Early in the fourth quarter, the Detroit Lions had a chance to take a 7-point lead on the Pittsburgh Steelers with a 27-yard field goal attempt. The Lions were faced with fourth-and-5 at the Pittsburgh 10-yard line, so it was no surprise when David Akers and company made their way on to the field.
What was quite surprising was that the Lions didn't actually kick the field goal. Instead, Jim Schwartz opted for a fake. Holder Sam Martin took off to the right side, and there seemed to be a hole. It wasn't open for long, though, and Martin was hit hard and fumbled the ball away to the Steelers. He wouldn't have had a first down anyway, and the Steelers fell on the ball at their own 3-yard line.
Why exactly did Schwartz decide to fake that field goal? Here's what he had to say after the game:
Schwartz: "We were doing what we thought was best to win the game … and when I say ‘we’, I mean ‘me’." #DETvsPIT— Detroit Lions (@DetroitLionsNFL) November 17, 2013
Schwartz: "You can say whatever you want about me but don't say I'm scared."— Tim Twentyman (@ttwentyman) November 17, 2013
When asked if he regretted the decision given how it turned out, Schwartz said the following (via @DetroitLionsNFL): "I don’t regret anything that happens in a football game… they made the play, we didn’t." In other words, he stands behind his decision; the execution was simply lacking, and the Steelers did a good job of defending the fake. His players seemed to agree with that stance, as evidenced by Martin repeatedly saying "it was a good call" after the game, per MLive. Martin also echoed the notion that the Steelers simply made a good play.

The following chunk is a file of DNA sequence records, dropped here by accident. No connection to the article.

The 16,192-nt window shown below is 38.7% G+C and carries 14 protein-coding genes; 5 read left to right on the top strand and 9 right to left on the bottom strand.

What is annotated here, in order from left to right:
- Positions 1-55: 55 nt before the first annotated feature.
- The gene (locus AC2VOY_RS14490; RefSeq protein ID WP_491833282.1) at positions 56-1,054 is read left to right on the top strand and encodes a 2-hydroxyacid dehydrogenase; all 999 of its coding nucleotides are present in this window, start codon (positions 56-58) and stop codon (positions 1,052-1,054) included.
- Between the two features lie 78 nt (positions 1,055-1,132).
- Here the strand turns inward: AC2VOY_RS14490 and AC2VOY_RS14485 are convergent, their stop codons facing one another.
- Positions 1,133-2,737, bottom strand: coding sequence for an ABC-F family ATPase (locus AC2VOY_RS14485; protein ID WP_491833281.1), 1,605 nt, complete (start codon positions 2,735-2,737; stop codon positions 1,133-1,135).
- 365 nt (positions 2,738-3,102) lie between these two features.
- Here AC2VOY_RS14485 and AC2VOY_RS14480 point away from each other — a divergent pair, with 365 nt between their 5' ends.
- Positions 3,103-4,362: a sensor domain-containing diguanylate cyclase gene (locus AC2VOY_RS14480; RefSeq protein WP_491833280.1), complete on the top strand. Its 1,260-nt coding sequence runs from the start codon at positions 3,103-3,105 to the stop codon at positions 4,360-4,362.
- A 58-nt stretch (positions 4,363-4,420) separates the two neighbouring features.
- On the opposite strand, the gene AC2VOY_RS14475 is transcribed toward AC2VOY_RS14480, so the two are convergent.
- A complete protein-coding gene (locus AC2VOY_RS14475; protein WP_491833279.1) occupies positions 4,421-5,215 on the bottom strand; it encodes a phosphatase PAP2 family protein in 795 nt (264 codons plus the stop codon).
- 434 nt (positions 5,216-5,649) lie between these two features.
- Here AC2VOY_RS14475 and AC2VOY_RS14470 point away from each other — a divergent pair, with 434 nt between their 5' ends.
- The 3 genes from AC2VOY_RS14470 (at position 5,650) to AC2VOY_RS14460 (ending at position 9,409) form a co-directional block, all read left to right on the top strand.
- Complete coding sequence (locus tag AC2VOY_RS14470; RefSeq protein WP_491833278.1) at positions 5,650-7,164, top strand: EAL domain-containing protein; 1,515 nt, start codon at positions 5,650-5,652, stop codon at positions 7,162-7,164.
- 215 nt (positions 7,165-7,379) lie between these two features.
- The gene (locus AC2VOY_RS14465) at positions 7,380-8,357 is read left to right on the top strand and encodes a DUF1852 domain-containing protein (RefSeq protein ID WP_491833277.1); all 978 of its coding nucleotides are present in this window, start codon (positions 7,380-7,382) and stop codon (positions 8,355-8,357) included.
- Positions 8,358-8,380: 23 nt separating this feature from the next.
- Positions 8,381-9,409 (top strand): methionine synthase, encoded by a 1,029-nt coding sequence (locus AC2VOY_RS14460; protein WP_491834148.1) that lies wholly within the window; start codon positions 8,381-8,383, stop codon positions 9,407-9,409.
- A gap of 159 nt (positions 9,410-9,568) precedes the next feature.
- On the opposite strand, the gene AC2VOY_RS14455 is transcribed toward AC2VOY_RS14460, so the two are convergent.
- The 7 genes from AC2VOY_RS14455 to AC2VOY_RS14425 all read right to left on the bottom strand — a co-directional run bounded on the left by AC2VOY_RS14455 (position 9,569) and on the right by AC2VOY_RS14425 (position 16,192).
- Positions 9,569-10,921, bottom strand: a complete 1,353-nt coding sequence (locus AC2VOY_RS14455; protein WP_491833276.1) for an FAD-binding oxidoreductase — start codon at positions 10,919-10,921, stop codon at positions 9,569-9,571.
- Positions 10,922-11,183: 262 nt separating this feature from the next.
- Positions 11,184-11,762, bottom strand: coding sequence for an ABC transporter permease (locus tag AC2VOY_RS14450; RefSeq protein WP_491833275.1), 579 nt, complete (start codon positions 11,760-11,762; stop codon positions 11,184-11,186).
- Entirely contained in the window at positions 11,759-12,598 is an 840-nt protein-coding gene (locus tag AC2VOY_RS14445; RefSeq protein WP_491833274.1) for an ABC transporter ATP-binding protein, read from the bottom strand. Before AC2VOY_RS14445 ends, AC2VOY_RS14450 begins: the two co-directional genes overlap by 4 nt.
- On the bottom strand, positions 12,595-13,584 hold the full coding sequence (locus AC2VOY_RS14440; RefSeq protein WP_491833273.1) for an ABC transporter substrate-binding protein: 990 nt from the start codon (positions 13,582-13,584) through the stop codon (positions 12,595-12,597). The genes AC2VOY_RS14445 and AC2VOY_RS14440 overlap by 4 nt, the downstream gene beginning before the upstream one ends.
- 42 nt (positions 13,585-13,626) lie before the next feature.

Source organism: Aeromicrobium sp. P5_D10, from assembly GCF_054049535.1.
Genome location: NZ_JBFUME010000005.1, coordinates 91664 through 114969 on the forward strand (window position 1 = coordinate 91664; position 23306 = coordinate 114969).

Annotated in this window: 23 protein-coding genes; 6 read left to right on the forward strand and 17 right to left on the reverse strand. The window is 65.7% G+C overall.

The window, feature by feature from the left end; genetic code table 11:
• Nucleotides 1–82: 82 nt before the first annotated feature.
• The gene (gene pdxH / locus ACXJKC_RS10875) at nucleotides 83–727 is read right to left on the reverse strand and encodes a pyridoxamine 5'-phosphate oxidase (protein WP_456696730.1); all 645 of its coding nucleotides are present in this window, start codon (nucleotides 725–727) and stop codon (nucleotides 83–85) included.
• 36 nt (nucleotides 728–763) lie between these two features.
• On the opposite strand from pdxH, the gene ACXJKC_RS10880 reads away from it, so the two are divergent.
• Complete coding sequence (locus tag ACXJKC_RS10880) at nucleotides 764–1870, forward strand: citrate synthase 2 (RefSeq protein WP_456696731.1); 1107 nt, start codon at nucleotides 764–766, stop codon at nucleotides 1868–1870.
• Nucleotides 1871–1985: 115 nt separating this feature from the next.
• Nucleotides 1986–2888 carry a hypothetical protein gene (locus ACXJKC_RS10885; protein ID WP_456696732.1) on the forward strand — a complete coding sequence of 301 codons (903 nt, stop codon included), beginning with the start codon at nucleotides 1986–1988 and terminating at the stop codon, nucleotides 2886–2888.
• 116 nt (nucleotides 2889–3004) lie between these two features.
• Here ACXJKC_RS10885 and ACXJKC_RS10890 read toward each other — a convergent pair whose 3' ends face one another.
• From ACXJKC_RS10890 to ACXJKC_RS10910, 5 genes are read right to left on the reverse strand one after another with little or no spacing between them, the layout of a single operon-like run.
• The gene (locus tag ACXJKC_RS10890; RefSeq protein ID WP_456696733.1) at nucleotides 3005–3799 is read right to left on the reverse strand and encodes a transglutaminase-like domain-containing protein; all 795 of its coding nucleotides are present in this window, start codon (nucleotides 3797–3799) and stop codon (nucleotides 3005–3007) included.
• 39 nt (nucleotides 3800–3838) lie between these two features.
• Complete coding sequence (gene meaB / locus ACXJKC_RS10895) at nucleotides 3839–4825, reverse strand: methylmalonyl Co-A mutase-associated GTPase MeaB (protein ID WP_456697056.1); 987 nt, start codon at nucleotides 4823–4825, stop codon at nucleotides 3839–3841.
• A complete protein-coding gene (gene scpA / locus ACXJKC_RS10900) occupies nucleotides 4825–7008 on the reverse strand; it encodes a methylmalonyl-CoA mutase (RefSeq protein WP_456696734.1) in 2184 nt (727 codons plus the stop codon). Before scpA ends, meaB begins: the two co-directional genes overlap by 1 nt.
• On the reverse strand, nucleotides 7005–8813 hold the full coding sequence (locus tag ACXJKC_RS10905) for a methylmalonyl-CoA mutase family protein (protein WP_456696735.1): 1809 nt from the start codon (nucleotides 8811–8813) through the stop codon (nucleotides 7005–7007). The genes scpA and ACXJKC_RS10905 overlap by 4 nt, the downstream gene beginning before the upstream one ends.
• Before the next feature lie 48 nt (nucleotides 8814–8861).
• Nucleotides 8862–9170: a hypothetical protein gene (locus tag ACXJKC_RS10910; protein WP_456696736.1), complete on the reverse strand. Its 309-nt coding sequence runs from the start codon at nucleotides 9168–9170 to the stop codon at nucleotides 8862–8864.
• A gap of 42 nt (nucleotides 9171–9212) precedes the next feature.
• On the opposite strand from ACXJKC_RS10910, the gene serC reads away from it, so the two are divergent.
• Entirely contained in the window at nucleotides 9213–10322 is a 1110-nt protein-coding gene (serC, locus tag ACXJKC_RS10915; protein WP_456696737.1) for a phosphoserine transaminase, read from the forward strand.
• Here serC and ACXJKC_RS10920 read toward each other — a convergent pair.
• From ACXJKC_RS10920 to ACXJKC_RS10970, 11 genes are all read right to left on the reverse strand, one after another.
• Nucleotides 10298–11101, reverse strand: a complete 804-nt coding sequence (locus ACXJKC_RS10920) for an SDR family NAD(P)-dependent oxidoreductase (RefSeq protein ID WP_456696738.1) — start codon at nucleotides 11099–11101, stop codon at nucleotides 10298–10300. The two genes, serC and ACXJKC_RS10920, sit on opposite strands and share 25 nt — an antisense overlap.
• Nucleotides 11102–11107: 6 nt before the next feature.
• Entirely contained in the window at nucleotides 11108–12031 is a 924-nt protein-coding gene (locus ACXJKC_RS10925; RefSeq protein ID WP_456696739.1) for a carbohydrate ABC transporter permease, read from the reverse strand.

After the fake failed, the Lions allowed the Steelers to go 97 yards en route to the go-ahead touchdown. Basically, from the fake field goal on, the Steelers controlled this game. With that in mind, this decision looks even worse, but if the defense had been able to actually get off the field or if the offense had bounced back to score in another comeback, the fake field goal would simply be a minor storyline. The point is the fake field goal did not cause the Lions to lose this game.
With all that said, it really was a questionable call. It's true that we would be praising Schwartz if Martin had somehow slipped through the defense and held on for a first down, but that didn't happen. Being aggressive is certainly a good thing in my mind, but I just don't get why Schwartz thought it was a good idea to pick that situation for a fake field goal. The field was awful, it was raining quite a bit and with a very makeable attempt, simply kicking a field goal would have made it a 7-point game. That just seemed like a really bad time to go for a fake. Perhaps simply kicking the field goal wouldn't have changed anything about the result of Sunday's game, but I do think it would have given the Lions a better chance of holding on for the win.